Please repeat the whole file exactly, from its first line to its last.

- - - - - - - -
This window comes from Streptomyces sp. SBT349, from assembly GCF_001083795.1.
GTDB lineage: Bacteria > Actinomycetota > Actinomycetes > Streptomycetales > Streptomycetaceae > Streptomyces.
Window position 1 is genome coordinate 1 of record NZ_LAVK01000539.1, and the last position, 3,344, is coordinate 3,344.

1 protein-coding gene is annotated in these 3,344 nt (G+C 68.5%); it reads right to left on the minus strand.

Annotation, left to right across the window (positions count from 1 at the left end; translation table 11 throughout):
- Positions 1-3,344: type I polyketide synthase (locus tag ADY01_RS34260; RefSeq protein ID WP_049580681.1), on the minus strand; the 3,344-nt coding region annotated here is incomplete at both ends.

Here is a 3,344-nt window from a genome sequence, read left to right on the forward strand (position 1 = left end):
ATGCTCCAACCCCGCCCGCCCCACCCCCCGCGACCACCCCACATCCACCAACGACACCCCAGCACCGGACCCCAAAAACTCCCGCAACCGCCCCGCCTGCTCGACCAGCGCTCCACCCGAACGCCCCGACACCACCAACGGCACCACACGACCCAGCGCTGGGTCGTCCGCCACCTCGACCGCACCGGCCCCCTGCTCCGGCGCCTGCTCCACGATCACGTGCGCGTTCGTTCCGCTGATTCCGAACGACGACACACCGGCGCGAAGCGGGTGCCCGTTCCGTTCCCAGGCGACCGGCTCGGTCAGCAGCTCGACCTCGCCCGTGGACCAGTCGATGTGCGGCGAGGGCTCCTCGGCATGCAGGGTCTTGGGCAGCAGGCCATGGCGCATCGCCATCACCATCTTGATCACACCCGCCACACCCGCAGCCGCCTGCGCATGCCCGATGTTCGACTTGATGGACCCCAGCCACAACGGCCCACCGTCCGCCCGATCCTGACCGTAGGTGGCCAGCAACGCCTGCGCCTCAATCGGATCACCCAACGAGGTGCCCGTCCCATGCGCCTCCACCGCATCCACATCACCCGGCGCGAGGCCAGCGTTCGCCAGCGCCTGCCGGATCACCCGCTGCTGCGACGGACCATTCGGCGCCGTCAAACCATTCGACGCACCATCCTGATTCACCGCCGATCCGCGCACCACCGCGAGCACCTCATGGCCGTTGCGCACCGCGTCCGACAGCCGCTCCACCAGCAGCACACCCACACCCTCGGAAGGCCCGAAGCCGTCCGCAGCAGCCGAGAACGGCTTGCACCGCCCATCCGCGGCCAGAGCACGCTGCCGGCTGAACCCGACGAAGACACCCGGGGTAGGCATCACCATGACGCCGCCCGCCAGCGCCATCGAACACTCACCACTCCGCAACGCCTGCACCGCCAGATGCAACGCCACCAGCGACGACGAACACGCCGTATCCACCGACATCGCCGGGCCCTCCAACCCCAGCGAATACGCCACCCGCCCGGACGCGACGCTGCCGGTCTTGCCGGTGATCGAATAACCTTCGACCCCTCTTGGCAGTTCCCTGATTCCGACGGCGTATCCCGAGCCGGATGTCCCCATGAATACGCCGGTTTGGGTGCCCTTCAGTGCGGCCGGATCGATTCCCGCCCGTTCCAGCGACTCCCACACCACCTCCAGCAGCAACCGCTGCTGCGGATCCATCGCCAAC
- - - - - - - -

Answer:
This window comes from Streptomyces sp. SBT349, from assembly GCF_001083795.1.
GTDB lineage: Bacteria > Actinomycetota > Actinomycetes > Streptomycetales > Streptomycetaceae > Streptomyces.
Window position 1 is genome coordinate 1 of record NZ_LAVK01000539.1, and the last position, 3,344, is coordinate 3,344.

1 protein-coding gene is annotated in these 3,344 nt (G+C 68.5%); it reads right to left on the minus strand.

Annotation, left to right across the window (positions count from 1 at the left end; translation table 11 throughout):
- Positions 1-3,344: type I polyketide synthase (locus tag ADY01_RS34260; RefSeq protein ID WP_049580681.1), on the minus strand; the 3,344-nt coding region annotated here is incomplete at both ends.

Here is a 3,344-nt window from a genome sequence, read left to right on the forward strand (position 1 = left end):
ATGCTCCAACCCCGCCCGCCCCACCCCCCGCGACCACCCCACATCCACCAACGACACCCCAGCACCGGACCCCAAAAACTCCCGCAACCGCCCCGCCTGCTCGACCAGCGCTCCACCCGAACGCCCCGACACCACCAACGGCACCACACGACCCAGCGCTGGGTCGTCCGCCACCTCGACCGCACCGGCCCCCTGCTCCGGCGCCTGCTCCACGATCACGTGCGCGTTCGTTCCGCTGATTCCGAACGACGACACACCGGCGCGAAGCGGGTGCCCGTTCCGTTCCCAGGCGACCGGCTCGGTCAGCAGCTCGACCTCGCCCGTGGACCAGTCGATGTGCGGCGAGGGCTCCTCGGCATGCAGGGTCTTGGGCAGCAGGCCATGGCGCATCGCCATCACCATCTTGATCACACCCGCCACACCCGCAGCCGCCTGCGCATGCCCGATGTTCGACTTGATGGACCCCAGCCACAACGGCCCACCGTCCGCCCGATCCTGACCGTAGGTGGCCAGCAACGCCTGCGCCTCAATCGGATCACCCAACGAGGTGCCCGTCCCATGCGCCTCCACCGCATCCACATCACCCGGCGCGAGGCCAGCGTTCGCCAGCGCCTGCCGGATCACCCGCTGCTGCGACGGACCATTCGGCGCCGTCAAACCATTCGACGCACCATCCTGATTCACCGCCGATCCGCGCACCACCGCGAGCACCTCATGGCCGTTGCGCACCGCGTCCGACAGCCGCTCCACCAGCAGCACACCCACACCCTCGGAAGGCCCGAAGCCGTCCGCAGCAGCCGAGAACGGCTTGCACCGCCCATCCGCGGCCAGAGCACGCTGCCGGCTGAACCCGACGAAGACACCCGGGGTAGGCATCACCATGACGCCGCCCGCCAGCGCCATCGAACACTCACCACTCCGCAACGCCTGCACCGCCAGATGCAACGCCACCAGCGACGACGAACACGCCGTATCCACCGACATCGCCGGGCCCTCCAACCCCAGCGAATACGCCACCCGCCCGGACGCGACGCTGCCGGTCTTGCCGGTGATCGAATAACCTTCGACCCCTCTTGGCAGTTCCCTGATTCCGACGGCGTATCCCGAGCCGGATGTCCCCATGAATACGCCGGTTTGGGTGCCCTTCAGTGCGGCCGGATCGATTCCCGCCCGTTCCAGCGACTCCCACACCACCTCCAGCAGCAACCGCTGCTGCGGATCCATCGCCAAC